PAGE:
Wednesday, April 20, 2011

Bird in a Box, by Andrea Davis Pinkney

Abstract: It's 1937. America is struggling to get out of the Great Depression and 3 children, Otis, Willie and Hibernia, are about to become friends. They already have a lot in common: they've each lost a loved one, they're all reaching for their dreams and they're a lot like their hero, African American boxer Joe Louis. As their lives gradually converge to form friendship, family and love, the children learn that hope and determination can change their lives forever. In this moving novel, their trials and triumphs echo those of Joe Louis, as he fights to become the next heavyweight boxing champion of the world. Award-winning and bestselling author Andrea Davis Pinkney masterfully weaves in factual information about Joe Louis and actual radio commentary from his fights, enriching the narrative of this uniquely rendered and beautifully written novel. Bird in a Box was inspired by the author's great-grandfather, Cyclone Williams, a one-time boxing hopeful on whom the character of Willie is based. This novel captures her family's recollections of the night Joe Louis won the title and what it meant to them but it also shows how one victory gave hope to a nationwide community.

Publisher: Little Brown, 278 p

Tuesday, April 19, 2011

Eliza's Freedom Road, An Underground Railroad Diary, by Jerdine Nolen

Abstract: A twelve-year-old slave girl begins writing in a journal where she documents her journey via the Underground Railroad from Alexandria, Virginia, to freedom in St. Catharines, Canada.

Publisher:   Simon and Schuster, 139 p

Monday, April 18, 2011

A Nation's Hope, the Story of Boxing Legend Joe Louis, by Matt de la Pena, illustrated by Kadir Nelson

Abstract: On the eve of World War II, African American boxer Joe Louis fought German Max Schmeling in a bout that had more at stake than just the world heavyweight title; for much of America their fight came to represent America's war with Germany. This elegant and powerful picture book biography centers around the historic fight in which Black and White America were able to put aside prejudice and come together to celebrate our nation's ideals.

Publisher: Dial Books for Young Readers, unpaged

Sunday, April 17, 2011

Underground, written and illustrated by Shane W. Evans

A family silently crawls along the ground. They run barefoot through unlit woods, sleep beneath bushes, take shelter in a kind stranger's home. Where are they heading? They are heading for freedom.

Publisher: Roaring Brook Press, unpaged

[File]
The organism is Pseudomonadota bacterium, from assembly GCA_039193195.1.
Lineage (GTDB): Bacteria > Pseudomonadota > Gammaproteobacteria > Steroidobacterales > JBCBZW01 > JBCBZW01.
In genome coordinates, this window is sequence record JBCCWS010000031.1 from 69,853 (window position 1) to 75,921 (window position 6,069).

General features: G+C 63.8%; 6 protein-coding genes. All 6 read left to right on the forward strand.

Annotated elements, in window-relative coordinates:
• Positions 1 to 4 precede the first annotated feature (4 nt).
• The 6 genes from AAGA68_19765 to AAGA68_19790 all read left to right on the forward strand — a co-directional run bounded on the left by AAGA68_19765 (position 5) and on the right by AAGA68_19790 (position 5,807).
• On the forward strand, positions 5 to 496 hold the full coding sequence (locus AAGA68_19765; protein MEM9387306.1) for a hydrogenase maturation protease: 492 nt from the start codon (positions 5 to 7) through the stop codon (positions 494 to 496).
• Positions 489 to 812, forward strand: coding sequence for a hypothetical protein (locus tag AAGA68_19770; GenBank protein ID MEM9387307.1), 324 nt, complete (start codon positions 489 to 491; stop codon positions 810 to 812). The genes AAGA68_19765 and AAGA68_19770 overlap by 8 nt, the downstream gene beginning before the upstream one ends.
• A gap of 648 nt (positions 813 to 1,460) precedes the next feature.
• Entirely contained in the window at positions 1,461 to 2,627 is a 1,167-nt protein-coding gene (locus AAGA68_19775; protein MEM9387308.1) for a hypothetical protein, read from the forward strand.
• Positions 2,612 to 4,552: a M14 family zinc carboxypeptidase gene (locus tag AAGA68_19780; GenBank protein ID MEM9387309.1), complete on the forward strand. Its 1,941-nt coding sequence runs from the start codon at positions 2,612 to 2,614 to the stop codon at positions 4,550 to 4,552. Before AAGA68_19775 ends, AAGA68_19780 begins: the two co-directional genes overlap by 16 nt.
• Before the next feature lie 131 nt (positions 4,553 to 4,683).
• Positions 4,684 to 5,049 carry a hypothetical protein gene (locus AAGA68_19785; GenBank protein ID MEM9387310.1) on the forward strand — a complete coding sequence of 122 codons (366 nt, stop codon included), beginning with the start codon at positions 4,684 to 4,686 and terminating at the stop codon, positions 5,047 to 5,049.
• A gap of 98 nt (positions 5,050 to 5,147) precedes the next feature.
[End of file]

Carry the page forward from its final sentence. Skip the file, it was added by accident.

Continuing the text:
Saturday, April 16, 2011

The Great Migration, Journey to the North, by Eloise Greenfield, illustrated by Jan Spivey Gilchrist

Abstract:  The author's poetry describes the period of the 20th century when many African Americans left the South to make better lives for themselves in the northern states.

Publisher: HarperCollins Children's Books, unpaged

Friday, April 15, 2011

Giant Steps to Change the World, by Spike Lee and Tonya Lewis Lee, illustrated by Sean Qualls

Abstract: Pursuing one's own path in life takes courage, strength, and perseverance, as demonstrated by such inspirational leaders as Barack Obama, Albert Einstein, and Muhammad Ali.

 Publisher: Simon & Schuster Books for Young Readers, unpaged

Wednesday, April 13, 2011

Roots and Blues: A Celebration, by Arnold Adoff, illustrated by R. Gregory Christie

Abstract: Lyrical text explores how Blues have been part of everyday life throughout history, from its origins in the sounds of the earth, through slaves' voices singing of freedom, to today's greatest performers--and listeners.

Publisher, Houghton Mifflin Harcourt Clarion Books, 86 p.

Coretta Scott King Book Awards 2012

Reading makes time pass so quickly. The American Library Association (ALA) will be announcing their 2012 literature awards before we know it! One of my favorite award-groups is the Coretta Scott King array of honors for African-American authors and illustrators.

The awards began in the late 1960's when two librarians met at a booth at the annual ALA convention. Both were trying to obtain a poster of Dr. Martin Luther King Jr., and their conversation turned to a discussion of the need to honor the work of African-American authors and illustrators. A publisher at the booth asked them why they didn't start an award. One year later, at a dinner of the New Jersey Library Association, Lillie Patterson was honored for her book Martin Luther King, Jr. Man of Peace. In 1982 the American Library Association added the CSK award to its nationally honored children's literature awards. (Source:

So, it's time to begin reading to find our favorites of this year's books meeting the criteria established by the many volunteer committee workers who have chosen those honored in years past. Please post your comments and book suggestions on the blog, or send them to